Editor’s Note: This article by Hope Hodge Seck originally appeared on Military.com, the premier source of information for the military and veteran community.
The one-star director of Marine and Family Programs has been placed on administrative leave after an anonymous complaint was made regarding "inappropriate comments" during a recent town hall meeting.
Marine Corps Commandant Gen. Robert Neller placed Brig. Gen. Kurt Stein on leave pending the outcome of an inquiry into the alleged comments, according to a news release from Marine Corps Headquarters. The specific nature of the comments was not revealed.
USA Today reported that Stein told an audience of hundreds of Marines and civilians that recent allegations of sexual harassment made by women against a Marine officer were "fake news." The newspaper said he used "crass language" to describe the charges.
Stein's office, as the outlet reported, oversees sexual assault prevention efforts for the Marine Corps.
According to the release, the alleged comments were made during an April 6, 2018, town hall discussion. Following the town hall, someone made an anonymous complaint to a Naval Criminal Investigative Service tip line.
"The Marine Corps expects every Marine, uniformed and civilian -- and particularly those in leadership positions -- to take allegations of misconduct seriously and to promote positive command climates," Marine Corps spokesman Maj. Brian Block said in a news release. "As a Corps, we are committed to fully investigating and holding ourselves accountable when those allegations are shown to be true."
Block added that Marine leaders are responsible to ensure that subordinate Marines and civilian employees are confident they will be taken seriously if they come forward with allegations of misconduct.
Stein, a decorated career naval aviator, came to his current position in November 2016.
According to his official biography, he entered the Marine Corps in 1991 and has flown more than 100 combat missions and logged more than 4,500 flight hours on various platforms. He previously served as the assistant deputy commandant for aviation, and as vice chief of staff for Marine Forces Reserve and Marine Forces North.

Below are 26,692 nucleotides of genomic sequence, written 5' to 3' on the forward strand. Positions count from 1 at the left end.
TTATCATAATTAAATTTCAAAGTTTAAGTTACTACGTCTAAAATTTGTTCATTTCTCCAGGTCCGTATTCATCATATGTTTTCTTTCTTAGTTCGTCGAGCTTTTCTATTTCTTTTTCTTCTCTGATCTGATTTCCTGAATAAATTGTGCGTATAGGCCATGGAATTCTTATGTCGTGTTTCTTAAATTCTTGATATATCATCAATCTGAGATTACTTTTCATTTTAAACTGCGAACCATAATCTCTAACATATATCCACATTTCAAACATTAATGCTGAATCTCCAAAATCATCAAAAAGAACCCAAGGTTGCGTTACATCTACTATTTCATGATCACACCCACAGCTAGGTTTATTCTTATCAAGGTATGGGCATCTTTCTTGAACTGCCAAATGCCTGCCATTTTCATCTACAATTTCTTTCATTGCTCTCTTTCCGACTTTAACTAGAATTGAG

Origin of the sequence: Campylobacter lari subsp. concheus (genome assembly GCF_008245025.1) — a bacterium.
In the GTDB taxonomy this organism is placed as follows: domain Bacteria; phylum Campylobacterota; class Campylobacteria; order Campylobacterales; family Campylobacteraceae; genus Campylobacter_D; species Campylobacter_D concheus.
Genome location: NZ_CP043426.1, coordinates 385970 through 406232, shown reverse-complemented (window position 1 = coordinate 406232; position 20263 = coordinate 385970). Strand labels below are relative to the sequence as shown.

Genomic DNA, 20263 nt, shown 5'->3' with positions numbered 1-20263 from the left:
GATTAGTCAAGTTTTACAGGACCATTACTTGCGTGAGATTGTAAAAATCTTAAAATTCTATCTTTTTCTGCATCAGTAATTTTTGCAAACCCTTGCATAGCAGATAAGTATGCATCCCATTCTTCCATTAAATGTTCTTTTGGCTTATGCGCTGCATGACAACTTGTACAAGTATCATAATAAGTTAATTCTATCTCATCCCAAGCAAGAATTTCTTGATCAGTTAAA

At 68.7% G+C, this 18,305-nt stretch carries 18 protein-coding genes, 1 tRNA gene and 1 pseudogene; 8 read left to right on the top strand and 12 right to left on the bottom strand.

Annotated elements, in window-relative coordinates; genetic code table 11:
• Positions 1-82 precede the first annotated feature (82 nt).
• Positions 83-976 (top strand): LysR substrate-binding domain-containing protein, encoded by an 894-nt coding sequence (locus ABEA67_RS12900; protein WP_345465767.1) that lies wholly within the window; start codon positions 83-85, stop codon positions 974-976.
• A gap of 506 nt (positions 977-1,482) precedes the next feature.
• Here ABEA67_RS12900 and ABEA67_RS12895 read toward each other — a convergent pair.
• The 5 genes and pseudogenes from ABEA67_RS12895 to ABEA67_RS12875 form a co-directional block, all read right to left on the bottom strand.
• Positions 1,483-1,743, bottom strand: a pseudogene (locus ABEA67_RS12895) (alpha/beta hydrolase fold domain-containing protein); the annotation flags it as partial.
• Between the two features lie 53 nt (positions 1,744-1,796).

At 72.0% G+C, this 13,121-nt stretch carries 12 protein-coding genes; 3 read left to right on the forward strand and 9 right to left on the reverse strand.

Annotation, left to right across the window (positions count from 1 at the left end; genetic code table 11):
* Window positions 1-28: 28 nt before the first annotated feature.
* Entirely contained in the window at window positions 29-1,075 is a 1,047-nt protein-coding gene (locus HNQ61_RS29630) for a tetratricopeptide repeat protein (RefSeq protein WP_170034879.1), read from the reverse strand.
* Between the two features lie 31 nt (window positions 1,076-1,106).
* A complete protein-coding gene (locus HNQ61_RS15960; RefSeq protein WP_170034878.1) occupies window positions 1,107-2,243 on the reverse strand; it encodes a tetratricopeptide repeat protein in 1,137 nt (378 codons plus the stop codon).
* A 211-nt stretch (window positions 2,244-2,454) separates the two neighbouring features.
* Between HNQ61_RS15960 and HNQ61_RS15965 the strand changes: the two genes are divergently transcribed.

Islamic state members walk in the last besieged neighborhood in the village of Baghouz, Deir Al Zor province, Syria February 18, 2019. (Reuters/Rodi Said)
NEAR BAGHOUZ, Syria (Reuters) - The Islamic State appeared closer to defeat in its last enclave in eastern Syria on Wednesday, as a civilian convoy left the besieged area where U.S.-backed forces estimate a few hundred jihadists are still holed up.
Russian President Vladimir Putin fires a fortress cannon. (Associated Press/Sputnik/Alexei Druzhinin)
Russian President Vladimir Putin warned Wednesday that Russia will target the U.S. with new weapons should Washington decide to deploy intermediate-range ballistic missiles (ICBMs) to Europe following the recent death of a Cold War-era arms control agreement, according to multiple reports.
He threatened to target not only the host countries where U.S. missiles might be stationed but also decision-making centers in the U.S.
U.S. Air Force Airmen assigned to the 317th Airlift Wing walk to waiting family members and friends after stepping off of a C-130J Super Hercules at Dyess Air Force Base, Texas, Sept. 17, 2018 (U.S. Air Force/Airman 1st Class Mercedes Porter)
The U.S. Air Force has issued new guidelines for active-duty, reserve and National Guard airmen who are considered non-deployable, and officials will immediately begin flagging those who have been unable to deploy for 12 consecutive months for separation consideration.